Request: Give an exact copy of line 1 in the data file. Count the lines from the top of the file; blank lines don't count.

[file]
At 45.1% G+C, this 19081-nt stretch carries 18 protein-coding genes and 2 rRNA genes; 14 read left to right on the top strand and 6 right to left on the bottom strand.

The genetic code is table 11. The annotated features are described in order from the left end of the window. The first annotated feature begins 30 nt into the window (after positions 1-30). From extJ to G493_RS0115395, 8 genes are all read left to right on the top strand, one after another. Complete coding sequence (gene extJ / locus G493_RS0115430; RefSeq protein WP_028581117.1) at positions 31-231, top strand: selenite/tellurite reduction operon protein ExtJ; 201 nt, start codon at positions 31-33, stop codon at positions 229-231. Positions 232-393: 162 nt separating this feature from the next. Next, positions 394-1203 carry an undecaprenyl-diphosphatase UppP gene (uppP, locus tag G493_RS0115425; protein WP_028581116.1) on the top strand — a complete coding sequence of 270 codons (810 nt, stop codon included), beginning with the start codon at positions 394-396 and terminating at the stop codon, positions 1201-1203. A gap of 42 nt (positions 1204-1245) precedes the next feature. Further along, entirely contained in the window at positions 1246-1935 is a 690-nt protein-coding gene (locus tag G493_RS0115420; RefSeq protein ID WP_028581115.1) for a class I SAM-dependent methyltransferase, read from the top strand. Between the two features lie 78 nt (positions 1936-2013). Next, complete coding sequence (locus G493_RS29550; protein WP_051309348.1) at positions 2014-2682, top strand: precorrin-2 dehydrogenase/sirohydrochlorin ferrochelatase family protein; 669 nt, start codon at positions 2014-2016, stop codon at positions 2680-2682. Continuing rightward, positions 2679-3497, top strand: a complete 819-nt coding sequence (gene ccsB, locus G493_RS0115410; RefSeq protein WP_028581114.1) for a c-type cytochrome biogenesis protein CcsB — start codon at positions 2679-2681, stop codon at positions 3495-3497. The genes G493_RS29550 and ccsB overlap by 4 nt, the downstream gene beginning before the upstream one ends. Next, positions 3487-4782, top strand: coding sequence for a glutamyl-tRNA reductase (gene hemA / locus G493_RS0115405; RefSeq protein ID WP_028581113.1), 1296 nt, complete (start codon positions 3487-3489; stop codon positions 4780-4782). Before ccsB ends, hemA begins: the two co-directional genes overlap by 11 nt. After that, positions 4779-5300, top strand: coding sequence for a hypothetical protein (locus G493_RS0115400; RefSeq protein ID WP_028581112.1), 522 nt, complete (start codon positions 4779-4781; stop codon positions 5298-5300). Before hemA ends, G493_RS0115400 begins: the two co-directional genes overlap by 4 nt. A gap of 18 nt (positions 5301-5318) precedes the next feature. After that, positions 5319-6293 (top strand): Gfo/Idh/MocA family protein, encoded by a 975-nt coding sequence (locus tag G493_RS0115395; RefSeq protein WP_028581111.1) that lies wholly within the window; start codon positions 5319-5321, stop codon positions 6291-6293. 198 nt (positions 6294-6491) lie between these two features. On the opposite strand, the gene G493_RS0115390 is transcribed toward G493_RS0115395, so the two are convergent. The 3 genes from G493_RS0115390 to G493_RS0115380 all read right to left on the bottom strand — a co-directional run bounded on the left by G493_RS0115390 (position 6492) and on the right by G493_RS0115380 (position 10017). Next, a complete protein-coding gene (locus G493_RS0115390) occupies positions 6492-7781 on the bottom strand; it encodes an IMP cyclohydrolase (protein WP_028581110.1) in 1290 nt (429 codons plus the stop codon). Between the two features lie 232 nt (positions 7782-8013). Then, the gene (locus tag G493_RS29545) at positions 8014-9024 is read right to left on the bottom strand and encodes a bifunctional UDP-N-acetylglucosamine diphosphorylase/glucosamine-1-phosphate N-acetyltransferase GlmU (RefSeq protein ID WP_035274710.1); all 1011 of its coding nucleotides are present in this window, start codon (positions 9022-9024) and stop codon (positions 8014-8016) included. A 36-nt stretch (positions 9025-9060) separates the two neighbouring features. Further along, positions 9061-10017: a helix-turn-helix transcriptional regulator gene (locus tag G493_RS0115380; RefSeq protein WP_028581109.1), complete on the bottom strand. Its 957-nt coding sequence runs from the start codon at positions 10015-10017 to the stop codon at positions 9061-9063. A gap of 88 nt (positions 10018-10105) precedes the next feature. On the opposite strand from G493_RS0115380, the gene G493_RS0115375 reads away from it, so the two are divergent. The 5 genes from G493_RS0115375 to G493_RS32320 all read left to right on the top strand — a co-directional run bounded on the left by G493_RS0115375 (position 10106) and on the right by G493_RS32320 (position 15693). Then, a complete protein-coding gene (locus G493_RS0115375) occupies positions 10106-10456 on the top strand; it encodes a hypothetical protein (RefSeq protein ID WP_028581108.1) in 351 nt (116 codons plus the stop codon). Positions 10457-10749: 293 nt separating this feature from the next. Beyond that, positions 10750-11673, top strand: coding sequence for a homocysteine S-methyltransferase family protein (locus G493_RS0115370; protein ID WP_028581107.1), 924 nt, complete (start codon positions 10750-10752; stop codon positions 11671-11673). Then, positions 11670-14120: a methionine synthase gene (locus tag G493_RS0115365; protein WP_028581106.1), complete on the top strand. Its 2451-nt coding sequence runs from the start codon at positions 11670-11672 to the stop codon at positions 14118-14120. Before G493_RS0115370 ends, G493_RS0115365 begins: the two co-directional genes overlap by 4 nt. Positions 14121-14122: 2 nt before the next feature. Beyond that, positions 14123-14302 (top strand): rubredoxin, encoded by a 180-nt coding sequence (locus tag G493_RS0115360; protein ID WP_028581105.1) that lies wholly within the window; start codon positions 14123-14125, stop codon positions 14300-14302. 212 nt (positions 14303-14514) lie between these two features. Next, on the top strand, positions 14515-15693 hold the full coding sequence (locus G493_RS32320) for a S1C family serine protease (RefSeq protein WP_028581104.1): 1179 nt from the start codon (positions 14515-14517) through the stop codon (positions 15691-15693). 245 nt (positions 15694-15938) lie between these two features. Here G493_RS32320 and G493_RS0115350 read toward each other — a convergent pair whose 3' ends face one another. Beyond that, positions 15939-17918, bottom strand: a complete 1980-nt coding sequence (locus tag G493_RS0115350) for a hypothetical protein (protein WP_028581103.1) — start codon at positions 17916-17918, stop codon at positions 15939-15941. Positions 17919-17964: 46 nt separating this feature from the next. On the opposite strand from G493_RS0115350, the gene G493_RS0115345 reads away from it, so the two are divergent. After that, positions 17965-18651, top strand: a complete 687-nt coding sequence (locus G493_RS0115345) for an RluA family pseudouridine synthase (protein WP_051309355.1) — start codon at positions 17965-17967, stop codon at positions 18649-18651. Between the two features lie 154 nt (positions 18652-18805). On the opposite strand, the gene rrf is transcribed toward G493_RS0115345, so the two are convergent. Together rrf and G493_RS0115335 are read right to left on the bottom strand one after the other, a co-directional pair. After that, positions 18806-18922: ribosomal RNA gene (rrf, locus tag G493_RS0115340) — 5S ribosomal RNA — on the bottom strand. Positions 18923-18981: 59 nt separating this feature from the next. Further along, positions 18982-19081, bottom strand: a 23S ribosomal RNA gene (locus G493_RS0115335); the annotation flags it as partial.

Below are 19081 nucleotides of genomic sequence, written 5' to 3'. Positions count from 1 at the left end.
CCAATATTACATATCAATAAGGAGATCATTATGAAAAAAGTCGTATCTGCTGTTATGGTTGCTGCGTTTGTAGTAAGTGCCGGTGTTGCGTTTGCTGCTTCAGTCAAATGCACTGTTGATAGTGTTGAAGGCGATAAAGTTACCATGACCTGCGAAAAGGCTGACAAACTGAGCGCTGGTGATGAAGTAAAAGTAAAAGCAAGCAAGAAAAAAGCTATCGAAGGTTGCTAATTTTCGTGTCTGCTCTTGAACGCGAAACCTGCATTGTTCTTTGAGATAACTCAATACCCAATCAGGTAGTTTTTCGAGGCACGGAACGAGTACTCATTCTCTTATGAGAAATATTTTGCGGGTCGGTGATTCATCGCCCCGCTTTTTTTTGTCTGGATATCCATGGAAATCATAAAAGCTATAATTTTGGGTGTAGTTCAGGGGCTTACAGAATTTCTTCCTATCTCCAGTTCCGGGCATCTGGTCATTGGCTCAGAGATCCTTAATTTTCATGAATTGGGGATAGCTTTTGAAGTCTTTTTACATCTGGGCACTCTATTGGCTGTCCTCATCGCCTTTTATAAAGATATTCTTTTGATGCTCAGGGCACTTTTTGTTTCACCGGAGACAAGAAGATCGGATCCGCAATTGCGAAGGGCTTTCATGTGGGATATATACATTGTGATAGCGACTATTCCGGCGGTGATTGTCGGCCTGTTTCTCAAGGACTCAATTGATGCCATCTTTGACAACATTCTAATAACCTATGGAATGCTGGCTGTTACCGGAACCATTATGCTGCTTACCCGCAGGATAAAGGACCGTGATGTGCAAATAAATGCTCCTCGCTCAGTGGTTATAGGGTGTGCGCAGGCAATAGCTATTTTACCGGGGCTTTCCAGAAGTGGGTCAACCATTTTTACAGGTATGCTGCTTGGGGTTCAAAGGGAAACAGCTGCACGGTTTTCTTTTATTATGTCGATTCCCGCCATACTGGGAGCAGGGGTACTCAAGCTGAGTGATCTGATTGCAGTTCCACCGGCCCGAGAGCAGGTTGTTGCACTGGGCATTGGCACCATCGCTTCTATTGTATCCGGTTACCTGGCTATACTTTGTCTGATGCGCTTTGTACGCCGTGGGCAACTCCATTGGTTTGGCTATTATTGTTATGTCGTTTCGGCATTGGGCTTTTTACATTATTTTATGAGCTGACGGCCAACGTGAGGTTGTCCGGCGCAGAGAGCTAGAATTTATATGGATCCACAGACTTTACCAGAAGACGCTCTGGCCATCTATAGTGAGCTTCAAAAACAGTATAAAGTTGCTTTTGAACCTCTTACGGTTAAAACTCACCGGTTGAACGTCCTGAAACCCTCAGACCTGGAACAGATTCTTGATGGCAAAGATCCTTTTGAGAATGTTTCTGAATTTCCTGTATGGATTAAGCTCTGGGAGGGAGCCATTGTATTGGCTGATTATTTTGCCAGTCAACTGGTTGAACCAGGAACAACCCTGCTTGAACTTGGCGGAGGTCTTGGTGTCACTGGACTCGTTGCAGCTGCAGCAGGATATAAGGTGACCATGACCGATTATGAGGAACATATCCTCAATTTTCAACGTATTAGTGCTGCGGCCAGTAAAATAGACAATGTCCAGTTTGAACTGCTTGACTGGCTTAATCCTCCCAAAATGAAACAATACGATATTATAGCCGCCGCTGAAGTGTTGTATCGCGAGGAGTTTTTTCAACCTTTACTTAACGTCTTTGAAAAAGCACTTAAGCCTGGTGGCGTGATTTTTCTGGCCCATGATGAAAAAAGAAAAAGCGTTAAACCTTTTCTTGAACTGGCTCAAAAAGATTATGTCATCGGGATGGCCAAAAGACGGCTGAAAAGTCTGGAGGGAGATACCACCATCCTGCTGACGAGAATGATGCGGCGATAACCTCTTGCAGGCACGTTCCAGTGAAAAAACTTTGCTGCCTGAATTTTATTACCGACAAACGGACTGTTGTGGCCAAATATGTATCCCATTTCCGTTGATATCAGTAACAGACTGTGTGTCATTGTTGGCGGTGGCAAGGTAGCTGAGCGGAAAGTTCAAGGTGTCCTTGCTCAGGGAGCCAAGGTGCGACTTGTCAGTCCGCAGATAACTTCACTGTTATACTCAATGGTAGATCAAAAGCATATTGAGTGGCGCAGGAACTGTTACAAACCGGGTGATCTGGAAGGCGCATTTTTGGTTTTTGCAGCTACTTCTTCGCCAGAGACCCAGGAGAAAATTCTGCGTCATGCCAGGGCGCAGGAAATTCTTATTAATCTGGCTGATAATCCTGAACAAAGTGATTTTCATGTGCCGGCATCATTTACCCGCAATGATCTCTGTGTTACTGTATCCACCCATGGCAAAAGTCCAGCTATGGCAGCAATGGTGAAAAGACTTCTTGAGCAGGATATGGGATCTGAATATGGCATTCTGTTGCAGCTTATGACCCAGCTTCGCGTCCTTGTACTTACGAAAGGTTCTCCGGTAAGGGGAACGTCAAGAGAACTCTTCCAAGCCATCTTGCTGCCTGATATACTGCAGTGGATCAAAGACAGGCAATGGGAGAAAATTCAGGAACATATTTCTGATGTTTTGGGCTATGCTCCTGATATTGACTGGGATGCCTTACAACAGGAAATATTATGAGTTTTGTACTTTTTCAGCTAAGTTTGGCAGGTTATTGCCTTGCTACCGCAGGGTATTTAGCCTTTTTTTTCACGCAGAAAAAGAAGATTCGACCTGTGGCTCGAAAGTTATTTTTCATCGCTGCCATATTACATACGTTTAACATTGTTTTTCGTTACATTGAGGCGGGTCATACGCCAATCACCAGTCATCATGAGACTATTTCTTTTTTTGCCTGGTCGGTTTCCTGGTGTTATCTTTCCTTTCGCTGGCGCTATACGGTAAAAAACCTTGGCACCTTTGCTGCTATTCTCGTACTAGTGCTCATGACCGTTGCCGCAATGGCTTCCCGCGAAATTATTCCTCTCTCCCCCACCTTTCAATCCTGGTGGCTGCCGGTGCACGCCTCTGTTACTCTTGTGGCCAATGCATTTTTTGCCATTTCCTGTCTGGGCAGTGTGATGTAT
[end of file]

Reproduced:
At 45.1% G+C, this 19081-nt stretch carries 18 protein-coding genes and 2 rRNA genes; 14 read left to right on the top strand and 6 right to left on the bottom strand.